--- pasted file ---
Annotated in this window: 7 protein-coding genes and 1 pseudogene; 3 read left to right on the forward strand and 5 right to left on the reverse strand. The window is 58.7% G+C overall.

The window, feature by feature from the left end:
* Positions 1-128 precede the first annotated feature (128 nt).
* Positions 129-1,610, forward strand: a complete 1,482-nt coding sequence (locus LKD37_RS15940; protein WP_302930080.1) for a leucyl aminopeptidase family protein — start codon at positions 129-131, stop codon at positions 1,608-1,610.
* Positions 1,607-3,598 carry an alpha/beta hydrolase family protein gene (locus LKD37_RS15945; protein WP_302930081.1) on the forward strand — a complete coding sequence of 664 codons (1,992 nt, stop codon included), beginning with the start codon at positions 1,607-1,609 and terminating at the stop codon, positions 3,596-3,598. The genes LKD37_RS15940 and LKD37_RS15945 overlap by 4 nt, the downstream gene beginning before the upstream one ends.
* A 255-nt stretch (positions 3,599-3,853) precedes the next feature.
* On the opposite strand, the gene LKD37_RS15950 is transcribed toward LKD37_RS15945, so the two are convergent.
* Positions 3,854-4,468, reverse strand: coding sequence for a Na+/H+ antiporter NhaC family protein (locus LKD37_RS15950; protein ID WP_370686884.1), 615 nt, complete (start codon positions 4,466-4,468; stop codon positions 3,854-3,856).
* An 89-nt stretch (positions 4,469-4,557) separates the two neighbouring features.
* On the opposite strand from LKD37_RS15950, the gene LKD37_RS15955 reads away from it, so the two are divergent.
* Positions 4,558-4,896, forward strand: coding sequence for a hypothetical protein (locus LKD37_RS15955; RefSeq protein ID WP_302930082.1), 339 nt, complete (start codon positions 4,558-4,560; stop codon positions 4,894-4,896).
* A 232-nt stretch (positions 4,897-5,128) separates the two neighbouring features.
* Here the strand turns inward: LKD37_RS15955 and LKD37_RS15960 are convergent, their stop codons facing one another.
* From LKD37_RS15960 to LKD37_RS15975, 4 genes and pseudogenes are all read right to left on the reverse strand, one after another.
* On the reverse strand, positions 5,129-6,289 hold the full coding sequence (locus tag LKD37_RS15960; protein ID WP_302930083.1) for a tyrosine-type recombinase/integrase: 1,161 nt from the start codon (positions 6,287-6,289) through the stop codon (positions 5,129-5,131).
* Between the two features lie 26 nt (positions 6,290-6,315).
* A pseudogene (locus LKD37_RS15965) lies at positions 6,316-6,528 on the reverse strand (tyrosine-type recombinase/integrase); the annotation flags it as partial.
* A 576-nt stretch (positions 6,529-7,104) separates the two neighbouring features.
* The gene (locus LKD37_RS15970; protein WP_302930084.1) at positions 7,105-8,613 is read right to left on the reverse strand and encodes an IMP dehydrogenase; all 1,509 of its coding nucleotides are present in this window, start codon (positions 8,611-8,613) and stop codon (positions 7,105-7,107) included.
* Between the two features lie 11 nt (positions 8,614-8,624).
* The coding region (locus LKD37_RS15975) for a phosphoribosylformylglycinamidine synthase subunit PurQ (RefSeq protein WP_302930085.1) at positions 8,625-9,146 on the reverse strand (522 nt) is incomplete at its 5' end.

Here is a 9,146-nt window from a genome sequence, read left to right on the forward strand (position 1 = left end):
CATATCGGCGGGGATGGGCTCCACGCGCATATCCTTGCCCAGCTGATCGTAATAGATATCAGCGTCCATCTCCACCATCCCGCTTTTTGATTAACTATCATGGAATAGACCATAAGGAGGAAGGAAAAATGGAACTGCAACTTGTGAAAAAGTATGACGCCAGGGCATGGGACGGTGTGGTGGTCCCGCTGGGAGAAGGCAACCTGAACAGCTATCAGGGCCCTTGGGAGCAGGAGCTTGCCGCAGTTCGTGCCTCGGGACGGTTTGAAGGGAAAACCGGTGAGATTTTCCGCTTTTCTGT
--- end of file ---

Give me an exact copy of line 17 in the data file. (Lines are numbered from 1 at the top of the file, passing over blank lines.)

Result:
* A pseudogene (locus LKD37_RS15965) lies at positions 6,316-6,528 on the reverse strand (tyrosine-type recombinase/integrase); the annotation flags it as partial.